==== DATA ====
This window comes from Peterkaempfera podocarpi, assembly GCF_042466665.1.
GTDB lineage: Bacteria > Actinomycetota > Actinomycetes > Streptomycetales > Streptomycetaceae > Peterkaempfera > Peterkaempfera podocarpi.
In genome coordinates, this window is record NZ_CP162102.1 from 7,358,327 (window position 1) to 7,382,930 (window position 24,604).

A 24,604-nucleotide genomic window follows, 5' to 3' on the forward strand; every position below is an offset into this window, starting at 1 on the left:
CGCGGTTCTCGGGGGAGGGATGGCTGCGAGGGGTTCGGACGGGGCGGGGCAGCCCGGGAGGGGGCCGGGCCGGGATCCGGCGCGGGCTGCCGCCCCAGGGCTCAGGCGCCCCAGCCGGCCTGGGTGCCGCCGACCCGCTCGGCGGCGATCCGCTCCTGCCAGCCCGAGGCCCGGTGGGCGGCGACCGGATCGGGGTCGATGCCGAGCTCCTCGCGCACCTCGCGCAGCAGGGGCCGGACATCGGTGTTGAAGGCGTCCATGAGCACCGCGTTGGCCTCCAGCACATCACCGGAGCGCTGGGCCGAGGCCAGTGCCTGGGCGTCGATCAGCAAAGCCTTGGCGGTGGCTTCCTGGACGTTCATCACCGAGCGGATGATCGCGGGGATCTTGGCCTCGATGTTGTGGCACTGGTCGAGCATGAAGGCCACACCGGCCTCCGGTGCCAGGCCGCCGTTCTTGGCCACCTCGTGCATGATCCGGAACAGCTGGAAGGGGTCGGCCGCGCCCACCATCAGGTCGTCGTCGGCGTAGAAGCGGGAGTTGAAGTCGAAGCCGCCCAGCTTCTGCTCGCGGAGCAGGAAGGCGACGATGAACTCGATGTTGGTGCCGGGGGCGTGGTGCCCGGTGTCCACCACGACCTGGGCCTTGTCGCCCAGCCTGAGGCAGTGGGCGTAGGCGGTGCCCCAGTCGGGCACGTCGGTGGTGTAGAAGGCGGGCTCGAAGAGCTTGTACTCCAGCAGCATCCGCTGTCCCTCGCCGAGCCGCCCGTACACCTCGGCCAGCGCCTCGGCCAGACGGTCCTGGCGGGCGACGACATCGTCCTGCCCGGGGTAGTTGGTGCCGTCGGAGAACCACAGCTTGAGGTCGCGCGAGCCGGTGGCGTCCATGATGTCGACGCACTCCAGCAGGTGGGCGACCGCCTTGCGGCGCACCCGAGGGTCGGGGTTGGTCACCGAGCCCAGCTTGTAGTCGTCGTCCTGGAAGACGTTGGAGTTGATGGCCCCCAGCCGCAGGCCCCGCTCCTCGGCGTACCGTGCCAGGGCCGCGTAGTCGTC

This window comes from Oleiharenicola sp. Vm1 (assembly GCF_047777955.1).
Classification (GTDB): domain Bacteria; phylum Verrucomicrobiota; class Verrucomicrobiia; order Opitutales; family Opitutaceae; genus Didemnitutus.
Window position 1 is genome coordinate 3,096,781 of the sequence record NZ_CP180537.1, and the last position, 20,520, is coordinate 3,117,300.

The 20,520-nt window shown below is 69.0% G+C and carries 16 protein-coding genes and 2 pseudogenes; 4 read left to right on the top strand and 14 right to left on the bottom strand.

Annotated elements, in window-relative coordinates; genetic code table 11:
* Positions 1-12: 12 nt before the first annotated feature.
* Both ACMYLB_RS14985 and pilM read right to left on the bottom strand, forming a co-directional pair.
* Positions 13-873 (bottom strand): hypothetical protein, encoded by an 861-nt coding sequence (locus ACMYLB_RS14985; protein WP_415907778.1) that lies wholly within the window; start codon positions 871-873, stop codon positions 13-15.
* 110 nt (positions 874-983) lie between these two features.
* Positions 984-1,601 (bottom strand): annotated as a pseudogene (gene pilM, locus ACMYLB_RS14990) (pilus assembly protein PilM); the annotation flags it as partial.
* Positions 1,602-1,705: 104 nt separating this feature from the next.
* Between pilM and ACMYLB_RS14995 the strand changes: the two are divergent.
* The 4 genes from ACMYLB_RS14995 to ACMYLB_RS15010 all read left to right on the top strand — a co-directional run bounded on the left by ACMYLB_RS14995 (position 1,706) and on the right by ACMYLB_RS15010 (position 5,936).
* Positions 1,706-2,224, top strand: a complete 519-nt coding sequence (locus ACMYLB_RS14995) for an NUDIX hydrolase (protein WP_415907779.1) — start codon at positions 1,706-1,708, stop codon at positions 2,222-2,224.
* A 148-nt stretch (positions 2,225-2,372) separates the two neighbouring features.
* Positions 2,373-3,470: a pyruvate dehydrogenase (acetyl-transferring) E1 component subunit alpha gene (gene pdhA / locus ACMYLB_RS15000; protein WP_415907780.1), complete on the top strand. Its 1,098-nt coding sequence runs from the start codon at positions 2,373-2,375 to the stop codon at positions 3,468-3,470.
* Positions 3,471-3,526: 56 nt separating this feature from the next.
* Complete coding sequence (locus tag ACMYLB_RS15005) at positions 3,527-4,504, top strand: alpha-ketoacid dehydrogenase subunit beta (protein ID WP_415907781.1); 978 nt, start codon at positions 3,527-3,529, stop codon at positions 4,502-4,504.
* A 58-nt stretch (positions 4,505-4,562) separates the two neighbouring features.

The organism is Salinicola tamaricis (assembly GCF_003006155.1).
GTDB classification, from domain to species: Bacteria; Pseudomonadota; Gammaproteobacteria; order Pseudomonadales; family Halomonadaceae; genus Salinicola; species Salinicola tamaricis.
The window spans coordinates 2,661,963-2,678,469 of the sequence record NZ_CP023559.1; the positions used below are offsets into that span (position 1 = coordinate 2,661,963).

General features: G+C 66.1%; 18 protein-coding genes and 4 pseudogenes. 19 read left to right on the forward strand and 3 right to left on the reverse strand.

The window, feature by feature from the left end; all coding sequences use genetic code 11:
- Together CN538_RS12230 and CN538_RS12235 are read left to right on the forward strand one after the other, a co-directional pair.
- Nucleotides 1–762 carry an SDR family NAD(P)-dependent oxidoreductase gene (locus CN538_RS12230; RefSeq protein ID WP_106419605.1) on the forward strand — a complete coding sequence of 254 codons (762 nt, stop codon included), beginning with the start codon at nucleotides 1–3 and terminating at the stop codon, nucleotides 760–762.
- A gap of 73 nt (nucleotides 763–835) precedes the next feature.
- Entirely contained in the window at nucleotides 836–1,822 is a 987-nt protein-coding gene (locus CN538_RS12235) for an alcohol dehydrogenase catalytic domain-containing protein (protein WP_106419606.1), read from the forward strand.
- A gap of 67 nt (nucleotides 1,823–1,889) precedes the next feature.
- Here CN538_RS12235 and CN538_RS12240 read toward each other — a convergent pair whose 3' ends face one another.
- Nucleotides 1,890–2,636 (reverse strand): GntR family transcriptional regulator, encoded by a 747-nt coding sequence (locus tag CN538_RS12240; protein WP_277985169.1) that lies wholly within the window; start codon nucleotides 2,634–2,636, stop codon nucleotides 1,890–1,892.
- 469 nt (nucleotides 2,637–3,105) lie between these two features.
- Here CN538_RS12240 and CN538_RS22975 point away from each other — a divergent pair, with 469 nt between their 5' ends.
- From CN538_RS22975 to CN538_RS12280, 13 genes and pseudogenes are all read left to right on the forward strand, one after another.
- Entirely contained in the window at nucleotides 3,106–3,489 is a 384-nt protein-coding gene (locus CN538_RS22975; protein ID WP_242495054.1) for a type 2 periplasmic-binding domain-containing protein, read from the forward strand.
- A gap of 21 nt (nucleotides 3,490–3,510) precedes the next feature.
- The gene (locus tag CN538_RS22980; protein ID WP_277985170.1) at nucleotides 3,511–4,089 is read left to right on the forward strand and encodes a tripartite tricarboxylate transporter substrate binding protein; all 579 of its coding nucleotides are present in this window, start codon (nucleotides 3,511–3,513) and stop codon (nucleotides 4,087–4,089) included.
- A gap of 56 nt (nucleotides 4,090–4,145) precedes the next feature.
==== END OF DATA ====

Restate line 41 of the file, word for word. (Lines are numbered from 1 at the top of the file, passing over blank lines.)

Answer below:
- A gap of 21 nt (nucleotides 3,490–3,510) precedes the next feature.